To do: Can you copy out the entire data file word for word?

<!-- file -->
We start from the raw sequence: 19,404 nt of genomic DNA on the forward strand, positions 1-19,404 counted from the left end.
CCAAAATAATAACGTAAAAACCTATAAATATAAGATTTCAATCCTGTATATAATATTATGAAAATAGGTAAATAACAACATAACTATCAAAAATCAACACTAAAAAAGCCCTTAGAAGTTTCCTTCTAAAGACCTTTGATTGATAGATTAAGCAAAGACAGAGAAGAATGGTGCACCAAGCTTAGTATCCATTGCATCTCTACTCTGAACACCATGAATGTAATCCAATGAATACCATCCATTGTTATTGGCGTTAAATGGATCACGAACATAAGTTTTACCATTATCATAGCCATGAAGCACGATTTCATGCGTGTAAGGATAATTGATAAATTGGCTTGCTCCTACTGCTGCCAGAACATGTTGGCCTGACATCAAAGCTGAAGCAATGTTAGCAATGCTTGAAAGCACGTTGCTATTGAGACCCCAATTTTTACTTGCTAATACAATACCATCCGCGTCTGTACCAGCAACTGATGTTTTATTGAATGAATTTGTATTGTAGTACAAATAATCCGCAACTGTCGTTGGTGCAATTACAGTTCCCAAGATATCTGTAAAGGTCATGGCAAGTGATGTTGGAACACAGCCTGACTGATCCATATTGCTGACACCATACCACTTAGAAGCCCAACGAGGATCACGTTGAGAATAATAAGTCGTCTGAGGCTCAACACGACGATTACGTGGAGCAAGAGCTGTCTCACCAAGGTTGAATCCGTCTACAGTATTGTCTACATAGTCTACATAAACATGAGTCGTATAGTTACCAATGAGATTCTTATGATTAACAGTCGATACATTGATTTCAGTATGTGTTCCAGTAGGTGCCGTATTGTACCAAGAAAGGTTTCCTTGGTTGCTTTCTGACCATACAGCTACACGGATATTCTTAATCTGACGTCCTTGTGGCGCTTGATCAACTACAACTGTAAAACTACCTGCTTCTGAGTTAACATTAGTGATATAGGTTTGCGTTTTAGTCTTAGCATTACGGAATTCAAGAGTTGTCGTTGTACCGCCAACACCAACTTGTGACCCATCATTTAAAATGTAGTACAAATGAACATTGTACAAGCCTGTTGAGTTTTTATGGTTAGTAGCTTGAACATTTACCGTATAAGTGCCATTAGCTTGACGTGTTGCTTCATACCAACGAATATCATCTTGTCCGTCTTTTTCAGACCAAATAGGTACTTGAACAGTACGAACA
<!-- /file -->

We start from the raw sequence: 19,404 nt of genomic DNA on the forward strand, positions 1-19,404 counted from the left end.
CCAAAATAATAACGTAAAAACCTATAAATATAAGATTTCAATCCTGTATATAATATTATGAAAATAGGTAAATAACAACATAACTATCAAAAATCAACACTAAAAAAGCCCTTAGAAGTTTCCTTCTAAAGACCTTTGATTGATAGATTAAGCAAAGACAGAGAAGAATGGTGCACCAAGCTTAGTATCCATTGCATCTCTACTCTGAACACCATGAATGTAATCCAATGAATACCATCCATTGTTATTGGCGTTAAATGGATCACGAACATAAGTTTTACCATTATCATAGCCATGAAGCACGATTTCATGCGTGTAAGGATAATTGATAAATTGGCTTGCTCCTACTGCTGCCAGAACATGTTGGCCTGACATCAAAGCTGAAGCAATGTTAGCAATGCTTGAAAGCACGTTGCTATTGAGACCCCAATTTTTACTTGCTAATACAATACCATCCGCGTCTGTACCAGCAACTGATGTTTTATTGAATGAATTTGTATTGTAGTACAAATAATCCGCAACTGTCGTTGGTGCAATTACAGTTCCCAAGATATCTGTAAAGGTCATGGCAAGTGATGTTGGAACACAGCCTGACTGATCCATATTGCTGACACCATACCACTTAGAAGCCCAACGAGGATCACGTTGAGAATAATAAGTCGTCTGAGGCTCAACACGACGATTACGTGGAGCAAGAGCTGTCTCACCAAGGTTGAATCCGTCTACAGTATTGTCTACATAGTCTACATAAACATGAGTCGTATAGTTACCAATGAGATTCTTATGATTAACAGTCGATACATTGATTTCAGTATGTGTTCCAGTAGGTGCCGTATTGTACCAAGAAAGGTTTCCTTGGTTGCTTTCTGACCATACAGCTACACGGATATTCTTAATCTGACGTCCTTGTGGCGCTTGATCAACTACAACTGTAAAACTACCTGCTTCTGAGTTAACATTAGTGATATAGGTTTGCGTTTTAGTCTTAGCATTACGGAATTCAAGAGTTGTCGTTGTACCGCCAACACCAACTTGTGACCCATCATTTAAAATGTAGTACAAATGAACATTGTACAAGCCTGTTGAGTTTTTATGGTTAGTAGCTTGAACATTTACCGTATAAGTGCCATTAGCTTGACGTGTTGCTTCATACCAACGAATATCATCTTGTCCGTCTTTTTCAGACCAAATAGGTACTTGAACAGTACGAACA